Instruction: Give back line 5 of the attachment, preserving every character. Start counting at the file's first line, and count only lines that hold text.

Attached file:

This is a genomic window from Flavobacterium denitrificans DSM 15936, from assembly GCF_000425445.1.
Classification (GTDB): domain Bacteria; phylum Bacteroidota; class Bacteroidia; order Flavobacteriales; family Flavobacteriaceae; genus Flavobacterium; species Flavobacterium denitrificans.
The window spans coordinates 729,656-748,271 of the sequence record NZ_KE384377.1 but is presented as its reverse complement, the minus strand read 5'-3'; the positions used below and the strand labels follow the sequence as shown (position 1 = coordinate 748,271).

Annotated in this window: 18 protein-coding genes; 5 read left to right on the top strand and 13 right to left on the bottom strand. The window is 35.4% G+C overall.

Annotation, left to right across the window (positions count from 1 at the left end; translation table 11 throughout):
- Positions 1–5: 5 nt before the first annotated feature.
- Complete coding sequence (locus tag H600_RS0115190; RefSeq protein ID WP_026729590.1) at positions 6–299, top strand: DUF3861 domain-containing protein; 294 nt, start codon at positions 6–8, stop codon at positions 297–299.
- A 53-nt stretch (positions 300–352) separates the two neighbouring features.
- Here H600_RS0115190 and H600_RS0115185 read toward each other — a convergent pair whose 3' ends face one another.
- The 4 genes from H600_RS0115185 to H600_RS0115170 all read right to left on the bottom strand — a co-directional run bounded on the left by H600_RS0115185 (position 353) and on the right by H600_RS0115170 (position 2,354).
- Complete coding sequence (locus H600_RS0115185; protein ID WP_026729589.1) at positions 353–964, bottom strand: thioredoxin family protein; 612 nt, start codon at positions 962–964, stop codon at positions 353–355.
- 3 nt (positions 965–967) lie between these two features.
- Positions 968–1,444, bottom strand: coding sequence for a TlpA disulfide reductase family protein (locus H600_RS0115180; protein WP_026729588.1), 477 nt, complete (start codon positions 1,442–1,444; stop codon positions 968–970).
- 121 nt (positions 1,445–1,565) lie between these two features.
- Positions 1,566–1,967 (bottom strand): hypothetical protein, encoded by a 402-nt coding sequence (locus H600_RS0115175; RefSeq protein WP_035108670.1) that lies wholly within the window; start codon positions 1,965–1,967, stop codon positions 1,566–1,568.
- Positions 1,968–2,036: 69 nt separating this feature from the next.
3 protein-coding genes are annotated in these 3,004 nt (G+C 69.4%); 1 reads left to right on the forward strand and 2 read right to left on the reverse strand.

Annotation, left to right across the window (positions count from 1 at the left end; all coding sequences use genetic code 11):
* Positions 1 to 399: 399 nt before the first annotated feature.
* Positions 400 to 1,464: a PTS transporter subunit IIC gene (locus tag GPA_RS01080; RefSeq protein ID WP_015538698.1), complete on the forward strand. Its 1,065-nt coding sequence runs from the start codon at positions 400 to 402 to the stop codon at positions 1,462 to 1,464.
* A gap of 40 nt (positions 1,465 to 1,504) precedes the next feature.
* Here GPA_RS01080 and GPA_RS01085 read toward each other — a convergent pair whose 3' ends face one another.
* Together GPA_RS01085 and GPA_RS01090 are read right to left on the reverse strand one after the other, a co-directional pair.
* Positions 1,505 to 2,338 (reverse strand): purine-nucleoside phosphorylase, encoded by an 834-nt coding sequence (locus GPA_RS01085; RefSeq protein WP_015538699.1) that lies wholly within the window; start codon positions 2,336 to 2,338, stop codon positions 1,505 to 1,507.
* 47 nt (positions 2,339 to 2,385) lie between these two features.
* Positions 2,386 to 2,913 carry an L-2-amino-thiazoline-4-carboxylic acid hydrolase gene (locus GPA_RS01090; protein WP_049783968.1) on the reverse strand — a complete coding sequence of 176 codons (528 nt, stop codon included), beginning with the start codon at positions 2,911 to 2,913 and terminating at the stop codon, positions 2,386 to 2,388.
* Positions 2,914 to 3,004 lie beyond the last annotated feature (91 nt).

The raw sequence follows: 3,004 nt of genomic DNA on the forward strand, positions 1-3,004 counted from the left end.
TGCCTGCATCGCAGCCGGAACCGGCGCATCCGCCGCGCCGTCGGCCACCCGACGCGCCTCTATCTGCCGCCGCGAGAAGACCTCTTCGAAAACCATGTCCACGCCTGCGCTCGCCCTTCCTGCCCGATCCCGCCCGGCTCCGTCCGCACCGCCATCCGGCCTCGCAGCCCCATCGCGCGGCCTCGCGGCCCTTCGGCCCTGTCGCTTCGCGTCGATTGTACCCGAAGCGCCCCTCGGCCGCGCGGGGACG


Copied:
Annotation, left to right across the window (positions count from 1 at the left end; translation table 11 throughout):